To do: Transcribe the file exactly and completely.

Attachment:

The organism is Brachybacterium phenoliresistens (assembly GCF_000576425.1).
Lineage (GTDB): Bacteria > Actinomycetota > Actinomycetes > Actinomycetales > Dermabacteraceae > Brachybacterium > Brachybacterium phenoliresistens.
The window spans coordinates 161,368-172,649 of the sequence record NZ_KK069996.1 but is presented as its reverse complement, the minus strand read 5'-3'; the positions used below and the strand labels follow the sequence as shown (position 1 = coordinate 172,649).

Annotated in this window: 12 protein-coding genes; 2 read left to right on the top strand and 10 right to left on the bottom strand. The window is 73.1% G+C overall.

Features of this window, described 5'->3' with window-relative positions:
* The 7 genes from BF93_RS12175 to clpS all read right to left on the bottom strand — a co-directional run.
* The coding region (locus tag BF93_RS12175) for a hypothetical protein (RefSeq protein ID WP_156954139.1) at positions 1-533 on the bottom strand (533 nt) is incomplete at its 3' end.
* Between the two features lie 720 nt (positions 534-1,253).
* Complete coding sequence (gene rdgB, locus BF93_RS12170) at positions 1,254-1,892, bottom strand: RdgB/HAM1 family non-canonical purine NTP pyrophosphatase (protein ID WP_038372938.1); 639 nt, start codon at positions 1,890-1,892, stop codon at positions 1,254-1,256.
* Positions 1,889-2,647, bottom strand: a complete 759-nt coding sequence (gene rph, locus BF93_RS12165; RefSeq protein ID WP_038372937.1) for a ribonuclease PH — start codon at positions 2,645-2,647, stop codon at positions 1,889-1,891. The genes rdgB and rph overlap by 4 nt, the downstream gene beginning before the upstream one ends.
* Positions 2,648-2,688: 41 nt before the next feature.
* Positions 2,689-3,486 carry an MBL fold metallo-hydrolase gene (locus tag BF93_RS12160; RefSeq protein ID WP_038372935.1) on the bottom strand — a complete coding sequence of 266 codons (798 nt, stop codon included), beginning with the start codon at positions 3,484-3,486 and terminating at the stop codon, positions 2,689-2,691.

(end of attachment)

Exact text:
The organism is Brachybacterium phenoliresistens (assembly GCF_000576425.1).
Lineage (GTDB): Bacteria > Actinomycetota > Actinomycetes > Actinomycetales > Dermabacteraceae > Brachybacterium > Brachybacterium phenoliresistens.
The window spans coordinates 161,368-172,649 of the sequence record NZ_KK069996.1 but is presented as its reverse complement, the minus strand read 5'-3'; the positions used below and the strand labels follow the sequence as shown (position 1 = coordinate 172,649).

Annotated in this window: 12 protein-coding genes; 2 read left to right on the top strand and 10 right to left on the bottom strand. The window is 73.1% G+C overall.

Features of this window, described 5'->3' with window-relative positions:
* The 7 genes from BF93_RS12175 to clpS all read right to left on the bottom strand — a co-directional run.
* The coding region (locus tag BF93_RS12175) for a hypothetical protein (RefSeq protein ID WP_156954139.1) at positions 1-533 on the bottom strand (533 nt) is incomplete at its 3' end.
* Between the two features lie 720 nt (positions 534-1,253).
* Complete coding sequence (gene rdgB, locus BF93_RS12170) at positions 1,254-1,892, bottom strand: RdgB/HAM1 family non-canonical purine NTP pyrophosphatase (protein ID WP_038372938.1); 639 nt, start codon at positions 1,890-1,892, stop codon at positions 1,254-1,256.
* Positions 1,889-2,647, bottom strand: a complete 759-nt coding sequence (gene rph, locus BF93_RS12165; RefSeq protein ID WP_038372937.1) for a ribonuclease PH — start codon at positions 2,645-2,647, stop codon at positions 1,889-1,891. The genes rdgB and rph overlap by 4 nt, the downstream gene beginning before the upstream one ends.
* Positions 2,648-2,688: 41 nt before the next feature.
* Positions 2,689-3,486 carry an MBL fold metallo-hydrolase gene (locus tag BF93_RS12160; RefSeq protein ID WP_038372935.1) on the bottom strand — a complete coding sequence of 266 codons (798 nt, stop codon included), beginning with the start codon at positions 3,484-3,486 and terminating at the stop codon, positions 2,689-2,691.